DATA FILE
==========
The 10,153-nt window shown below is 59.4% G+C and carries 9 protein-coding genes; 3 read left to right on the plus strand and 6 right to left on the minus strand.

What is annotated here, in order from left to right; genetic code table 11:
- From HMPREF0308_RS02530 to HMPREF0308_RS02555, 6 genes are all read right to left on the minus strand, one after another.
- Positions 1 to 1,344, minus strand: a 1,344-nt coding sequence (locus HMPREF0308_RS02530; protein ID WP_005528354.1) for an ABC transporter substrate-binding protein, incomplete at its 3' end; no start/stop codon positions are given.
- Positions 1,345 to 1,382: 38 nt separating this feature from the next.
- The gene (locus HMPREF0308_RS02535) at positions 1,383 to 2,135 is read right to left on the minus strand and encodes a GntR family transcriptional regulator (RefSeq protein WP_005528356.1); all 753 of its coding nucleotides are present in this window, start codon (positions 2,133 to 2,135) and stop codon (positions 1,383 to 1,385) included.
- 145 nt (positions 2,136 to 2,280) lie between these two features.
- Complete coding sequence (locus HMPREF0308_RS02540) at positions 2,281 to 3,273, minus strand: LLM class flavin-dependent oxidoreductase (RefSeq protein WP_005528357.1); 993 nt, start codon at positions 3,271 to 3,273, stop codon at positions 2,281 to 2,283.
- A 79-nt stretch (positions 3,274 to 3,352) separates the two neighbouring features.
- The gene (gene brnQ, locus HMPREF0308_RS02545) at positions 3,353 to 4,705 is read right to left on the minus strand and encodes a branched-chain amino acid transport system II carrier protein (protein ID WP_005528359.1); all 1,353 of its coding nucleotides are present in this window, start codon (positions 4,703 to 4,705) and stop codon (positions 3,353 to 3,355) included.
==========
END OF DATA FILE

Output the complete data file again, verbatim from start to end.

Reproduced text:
The 10,153-nt window shown below is 59.4% G+C and carries 9 protein-coding genes; 3 read left to right on the plus strand and 6 right to left on the minus strand.

What is annotated here, in order from left to right; genetic code table 11:
- From HMPREF0308_RS02530 to HMPREF0308_RS02555, 6 genes are all read right to left on the minus strand, one after another.
- Positions 1 to 1,344, minus strand: a 1,344-nt coding sequence (locus HMPREF0308_RS02530; protein ID WP_005528354.1) for an ABC transporter substrate-binding protein, incomplete at its 3' end; no start/stop codon positions are given.
- Positions 1,345 to 1,382: 38 nt separating this feature from the next.
- The gene (locus HMPREF0308_RS02535) at positions 1,383 to 2,135 is read right to left on the minus strand and encodes a GntR family transcriptional regulator (RefSeq protein WP_005528356.1); all 753 of its coding nucleotides are present in this window, start codon (positions 2,133 to 2,135) and stop codon (positions 1,383 to 1,385) included.
- 145 nt (positions 2,136 to 2,280) lie between these two features.
- Complete coding sequence (locus HMPREF0308_RS02540) at positions 2,281 to 3,273, minus strand: LLM class flavin-dependent oxidoreductase (RefSeq protein WP_005528357.1); 993 nt, start codon at positions 3,271 to 3,273, stop codon at positions 2,281 to 2,283.
- A 79-nt stretch (positions 3,274 to 3,352) separates the two neighbouring features.
- The gene (gene brnQ, locus HMPREF0308_RS02545) at positions 3,353 to 4,705 is read right to left on the minus strand and encodes a branched-chain amino acid transport system II carrier protein (protein ID WP_005528359.1); all 1,353 of its coding nucleotides are present in this window, start codon (positions 4,703 to 4,705) and stop codon (positions 3,353 to 3,355) included.